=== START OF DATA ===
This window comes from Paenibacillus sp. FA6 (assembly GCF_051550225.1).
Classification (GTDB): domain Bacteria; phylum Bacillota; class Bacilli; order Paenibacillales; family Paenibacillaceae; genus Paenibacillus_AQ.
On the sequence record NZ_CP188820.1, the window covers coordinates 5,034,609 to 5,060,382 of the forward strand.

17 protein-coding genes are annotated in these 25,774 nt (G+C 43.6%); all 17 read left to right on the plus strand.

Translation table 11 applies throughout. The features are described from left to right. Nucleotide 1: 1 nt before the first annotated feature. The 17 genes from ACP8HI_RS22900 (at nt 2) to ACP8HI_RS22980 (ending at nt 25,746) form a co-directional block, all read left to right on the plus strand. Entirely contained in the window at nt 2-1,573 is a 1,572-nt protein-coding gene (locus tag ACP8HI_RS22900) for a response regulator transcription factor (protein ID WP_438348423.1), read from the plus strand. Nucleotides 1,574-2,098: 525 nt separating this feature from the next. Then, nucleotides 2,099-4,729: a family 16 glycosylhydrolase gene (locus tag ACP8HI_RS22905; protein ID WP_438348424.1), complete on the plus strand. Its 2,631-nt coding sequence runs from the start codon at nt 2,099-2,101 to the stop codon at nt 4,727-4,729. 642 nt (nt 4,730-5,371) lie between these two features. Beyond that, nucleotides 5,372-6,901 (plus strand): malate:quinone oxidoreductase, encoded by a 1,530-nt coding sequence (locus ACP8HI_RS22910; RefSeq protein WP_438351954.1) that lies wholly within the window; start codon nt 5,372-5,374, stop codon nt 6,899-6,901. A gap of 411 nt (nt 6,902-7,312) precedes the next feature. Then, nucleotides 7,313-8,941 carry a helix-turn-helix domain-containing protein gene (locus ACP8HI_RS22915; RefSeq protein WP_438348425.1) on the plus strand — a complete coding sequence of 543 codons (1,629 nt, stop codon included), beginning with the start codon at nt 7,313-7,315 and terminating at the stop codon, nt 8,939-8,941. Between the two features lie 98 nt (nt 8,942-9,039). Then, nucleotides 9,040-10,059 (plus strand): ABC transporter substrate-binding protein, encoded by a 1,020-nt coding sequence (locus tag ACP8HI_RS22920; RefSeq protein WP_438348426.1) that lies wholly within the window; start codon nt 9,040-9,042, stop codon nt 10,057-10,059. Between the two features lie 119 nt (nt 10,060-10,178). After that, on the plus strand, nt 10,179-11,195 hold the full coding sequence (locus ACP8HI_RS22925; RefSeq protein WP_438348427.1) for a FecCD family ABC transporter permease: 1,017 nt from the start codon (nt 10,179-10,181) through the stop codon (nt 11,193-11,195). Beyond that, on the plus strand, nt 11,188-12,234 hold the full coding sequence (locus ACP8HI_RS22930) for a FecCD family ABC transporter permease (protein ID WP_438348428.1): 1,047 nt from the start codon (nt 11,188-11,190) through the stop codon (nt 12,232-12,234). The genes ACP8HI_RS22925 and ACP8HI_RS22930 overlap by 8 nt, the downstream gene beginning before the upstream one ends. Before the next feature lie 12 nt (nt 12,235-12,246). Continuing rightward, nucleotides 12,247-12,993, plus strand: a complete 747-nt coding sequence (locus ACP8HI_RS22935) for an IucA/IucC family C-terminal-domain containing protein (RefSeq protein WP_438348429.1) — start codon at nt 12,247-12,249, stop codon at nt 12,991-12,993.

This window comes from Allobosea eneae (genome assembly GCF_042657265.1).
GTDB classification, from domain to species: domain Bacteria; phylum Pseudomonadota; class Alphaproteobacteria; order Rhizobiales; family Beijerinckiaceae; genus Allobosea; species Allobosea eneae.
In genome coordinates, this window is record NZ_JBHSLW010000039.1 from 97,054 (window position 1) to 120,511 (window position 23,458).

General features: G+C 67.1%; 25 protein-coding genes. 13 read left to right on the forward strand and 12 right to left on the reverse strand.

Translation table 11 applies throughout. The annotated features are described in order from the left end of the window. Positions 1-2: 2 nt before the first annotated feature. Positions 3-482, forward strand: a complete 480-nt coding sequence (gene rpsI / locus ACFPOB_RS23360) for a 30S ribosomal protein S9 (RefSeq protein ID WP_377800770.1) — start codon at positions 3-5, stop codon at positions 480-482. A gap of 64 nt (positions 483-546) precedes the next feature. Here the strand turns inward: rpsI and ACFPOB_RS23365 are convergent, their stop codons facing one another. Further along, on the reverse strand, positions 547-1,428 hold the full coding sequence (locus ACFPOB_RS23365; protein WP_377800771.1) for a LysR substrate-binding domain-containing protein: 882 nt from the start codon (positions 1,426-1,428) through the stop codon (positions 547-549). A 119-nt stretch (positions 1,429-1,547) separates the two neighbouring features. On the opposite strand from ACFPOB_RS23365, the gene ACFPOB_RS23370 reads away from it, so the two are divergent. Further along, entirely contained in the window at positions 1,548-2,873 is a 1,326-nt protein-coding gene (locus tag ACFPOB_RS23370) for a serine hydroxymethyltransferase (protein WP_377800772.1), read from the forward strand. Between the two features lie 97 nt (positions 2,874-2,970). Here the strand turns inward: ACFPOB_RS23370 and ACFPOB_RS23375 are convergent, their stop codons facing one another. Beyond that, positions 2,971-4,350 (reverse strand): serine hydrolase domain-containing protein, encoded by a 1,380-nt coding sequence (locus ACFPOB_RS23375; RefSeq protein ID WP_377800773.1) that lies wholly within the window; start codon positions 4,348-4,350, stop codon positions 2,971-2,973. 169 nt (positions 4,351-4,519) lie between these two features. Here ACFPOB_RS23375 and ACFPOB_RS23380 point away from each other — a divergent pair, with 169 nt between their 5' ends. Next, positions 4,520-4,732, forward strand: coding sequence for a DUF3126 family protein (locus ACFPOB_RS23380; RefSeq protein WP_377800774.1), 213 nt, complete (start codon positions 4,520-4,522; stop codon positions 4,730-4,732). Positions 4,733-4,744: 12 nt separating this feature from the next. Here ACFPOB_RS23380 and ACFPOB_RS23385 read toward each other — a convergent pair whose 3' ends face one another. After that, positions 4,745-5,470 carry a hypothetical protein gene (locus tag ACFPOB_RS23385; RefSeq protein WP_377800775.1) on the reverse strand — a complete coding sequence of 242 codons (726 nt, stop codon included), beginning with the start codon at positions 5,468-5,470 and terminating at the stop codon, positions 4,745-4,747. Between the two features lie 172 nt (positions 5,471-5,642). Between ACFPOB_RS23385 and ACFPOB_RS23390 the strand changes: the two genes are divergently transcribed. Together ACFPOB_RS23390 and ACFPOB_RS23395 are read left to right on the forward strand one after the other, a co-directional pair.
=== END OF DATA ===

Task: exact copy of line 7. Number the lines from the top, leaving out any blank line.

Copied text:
GTDB classification, from domain to species: domain Bacteria; phylum Pseudomonadota; class Alphaproteobacteria; order Rhizobiales; family Beijerinckiaceae; genus Allobosea; species Allobosea eneae.